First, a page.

(Jamaica Gleaner) Prime Minister Andrew Holness on Wednesday sought to assure media practitioners who have come under attack from Jamaica Labour Party (JLP) platforms in Manchester and Portland that his Government supports democracy and freedom of speech.
Speaking during the Private Sector Association of Jamaica (PSOJ) Christmas lunch at the Wyndham hotel in New Kingston, the prime minister said the Government was not against the work of the media, but only wanted balance and fairness.
“I am noticing that there is a little bit of agitation in the press. And I want to say here publicly that this Government believes in freedom of the press, safety of the press. We also believe in transparency, and we believe in balance in reporting,” Holness said, hours after the Press Association of Jamaica (PAJ) sent him a letter expressing concern over the verbal attacks in Manchester last Wednesday and Portland on Monday night.
PAJ President Jenni Campbell, in a letter dated yesterday, said: “The PAJ takes note of the negative public utterances from your political platform against journalists and the veiled threats against media workers by your supporters at public meetings.”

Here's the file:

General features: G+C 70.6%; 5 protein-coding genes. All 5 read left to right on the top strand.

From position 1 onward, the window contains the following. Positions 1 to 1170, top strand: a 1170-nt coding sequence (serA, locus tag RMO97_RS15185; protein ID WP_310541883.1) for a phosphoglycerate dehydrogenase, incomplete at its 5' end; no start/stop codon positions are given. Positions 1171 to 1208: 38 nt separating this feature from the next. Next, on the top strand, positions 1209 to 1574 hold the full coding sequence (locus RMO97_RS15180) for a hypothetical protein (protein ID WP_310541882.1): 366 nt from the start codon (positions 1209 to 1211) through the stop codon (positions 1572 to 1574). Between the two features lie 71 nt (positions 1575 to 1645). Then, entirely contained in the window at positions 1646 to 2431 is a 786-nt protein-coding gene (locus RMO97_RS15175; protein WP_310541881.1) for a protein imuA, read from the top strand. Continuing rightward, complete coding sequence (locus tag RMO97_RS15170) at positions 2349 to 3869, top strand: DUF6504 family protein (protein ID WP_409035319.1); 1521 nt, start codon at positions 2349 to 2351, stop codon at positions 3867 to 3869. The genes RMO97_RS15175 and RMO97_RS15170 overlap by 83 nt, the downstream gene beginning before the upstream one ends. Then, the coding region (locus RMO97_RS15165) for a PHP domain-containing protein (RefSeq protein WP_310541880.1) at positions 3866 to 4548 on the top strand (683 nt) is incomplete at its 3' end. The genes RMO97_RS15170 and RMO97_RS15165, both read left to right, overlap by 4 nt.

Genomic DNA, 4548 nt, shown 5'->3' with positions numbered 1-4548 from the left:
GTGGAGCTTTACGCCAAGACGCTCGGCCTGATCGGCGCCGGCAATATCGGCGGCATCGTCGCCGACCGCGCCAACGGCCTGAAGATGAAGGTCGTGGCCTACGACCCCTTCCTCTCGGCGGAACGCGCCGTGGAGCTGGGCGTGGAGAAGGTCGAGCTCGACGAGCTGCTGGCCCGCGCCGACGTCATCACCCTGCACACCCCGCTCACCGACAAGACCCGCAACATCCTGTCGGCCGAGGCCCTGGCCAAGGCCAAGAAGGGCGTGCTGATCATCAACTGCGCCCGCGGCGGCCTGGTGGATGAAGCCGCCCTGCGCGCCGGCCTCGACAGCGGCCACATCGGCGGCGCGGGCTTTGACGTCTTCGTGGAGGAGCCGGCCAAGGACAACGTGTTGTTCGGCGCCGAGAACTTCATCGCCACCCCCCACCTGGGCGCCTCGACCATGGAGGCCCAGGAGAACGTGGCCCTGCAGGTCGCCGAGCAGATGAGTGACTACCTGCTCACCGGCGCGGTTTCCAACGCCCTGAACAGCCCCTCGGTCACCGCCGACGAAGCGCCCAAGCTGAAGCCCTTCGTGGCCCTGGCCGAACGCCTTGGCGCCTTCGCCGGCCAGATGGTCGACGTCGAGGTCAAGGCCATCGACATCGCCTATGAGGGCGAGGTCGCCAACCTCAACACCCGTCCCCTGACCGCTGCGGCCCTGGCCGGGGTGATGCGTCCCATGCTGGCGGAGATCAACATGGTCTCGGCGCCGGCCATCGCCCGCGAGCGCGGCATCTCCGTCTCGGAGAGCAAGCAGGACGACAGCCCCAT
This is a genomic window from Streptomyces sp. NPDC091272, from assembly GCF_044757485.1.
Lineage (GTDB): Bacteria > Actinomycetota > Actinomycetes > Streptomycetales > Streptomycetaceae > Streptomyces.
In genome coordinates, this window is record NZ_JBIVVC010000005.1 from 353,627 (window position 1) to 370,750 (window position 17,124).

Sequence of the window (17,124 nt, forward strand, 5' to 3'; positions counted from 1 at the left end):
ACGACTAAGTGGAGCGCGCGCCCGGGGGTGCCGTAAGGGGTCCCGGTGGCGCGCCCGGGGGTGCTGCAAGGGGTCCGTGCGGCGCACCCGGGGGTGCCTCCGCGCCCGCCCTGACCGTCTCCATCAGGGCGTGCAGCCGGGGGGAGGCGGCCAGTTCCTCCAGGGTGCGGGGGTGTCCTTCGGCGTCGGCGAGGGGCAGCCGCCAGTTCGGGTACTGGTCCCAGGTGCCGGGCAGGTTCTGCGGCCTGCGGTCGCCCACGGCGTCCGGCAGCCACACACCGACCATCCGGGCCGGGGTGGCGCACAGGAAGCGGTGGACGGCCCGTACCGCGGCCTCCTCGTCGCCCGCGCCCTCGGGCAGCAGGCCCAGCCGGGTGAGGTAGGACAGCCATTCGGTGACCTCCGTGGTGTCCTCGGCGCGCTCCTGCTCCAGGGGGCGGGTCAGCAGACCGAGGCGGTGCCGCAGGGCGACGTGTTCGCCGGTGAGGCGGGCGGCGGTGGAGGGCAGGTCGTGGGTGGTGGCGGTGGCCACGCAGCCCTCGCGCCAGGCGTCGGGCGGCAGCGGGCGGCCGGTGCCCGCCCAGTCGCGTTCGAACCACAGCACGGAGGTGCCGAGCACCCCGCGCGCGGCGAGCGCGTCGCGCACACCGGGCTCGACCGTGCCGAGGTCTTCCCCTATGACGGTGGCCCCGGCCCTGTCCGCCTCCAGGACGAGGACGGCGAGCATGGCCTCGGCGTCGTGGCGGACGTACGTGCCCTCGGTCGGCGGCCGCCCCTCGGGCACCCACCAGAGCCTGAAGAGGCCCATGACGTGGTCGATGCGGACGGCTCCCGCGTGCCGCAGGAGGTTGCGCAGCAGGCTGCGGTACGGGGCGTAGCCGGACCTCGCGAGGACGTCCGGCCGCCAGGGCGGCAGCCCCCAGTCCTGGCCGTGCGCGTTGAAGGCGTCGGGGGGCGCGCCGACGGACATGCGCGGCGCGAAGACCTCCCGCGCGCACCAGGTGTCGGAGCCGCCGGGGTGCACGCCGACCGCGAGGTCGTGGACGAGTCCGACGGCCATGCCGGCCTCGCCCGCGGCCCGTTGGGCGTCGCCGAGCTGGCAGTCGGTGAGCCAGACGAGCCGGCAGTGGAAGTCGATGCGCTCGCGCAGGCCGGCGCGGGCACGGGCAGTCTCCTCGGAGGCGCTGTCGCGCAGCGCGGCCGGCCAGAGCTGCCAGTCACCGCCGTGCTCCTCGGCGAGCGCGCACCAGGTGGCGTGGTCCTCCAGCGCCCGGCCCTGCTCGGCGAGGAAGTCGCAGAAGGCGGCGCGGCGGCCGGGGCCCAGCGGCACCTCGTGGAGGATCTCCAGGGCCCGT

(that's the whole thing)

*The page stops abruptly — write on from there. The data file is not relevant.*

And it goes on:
Campbell added: “The PAJ is aware of instances in the not-too-distant past where platform comments have resulted in attacks on journalists.”
According to Campbell, the PAJ respected the right of anyone to criticise the media, but “the vitriol that has come from the Jamaica Labour Party platform in Portland and Manchester is unacceptable, and has put media workers at risk as they perform a legitimate and necessary function of providing the public with information”.
She said: “We wish to state clearly that should this pattern continue or if a single journalist is attacked, the PAJ will swiftly seek the assistance of its regional and international partners, including the International Press Institute, the International Federation of Journalists, the Inter-American Press Association and the Association of Caribbean Media Workers, to ensure that your administration is reminded of Jamaica’s enviable record of press freedom and the sanctions which can be brought against a government which threatens the safety of media workers.”
The RJR Communications Group was also targeted by the JLP’s youth mouthpiece Generation 2000 (G2K) after its advertisements were withdrawn following legal concerns. The business emails of RJR General Manager Gary Allen and group head of news, Milton Walker, were sent out by G2K’s head, Delano Seiveright, in an email, to supporters, who were also urged to call the company’s switchboard.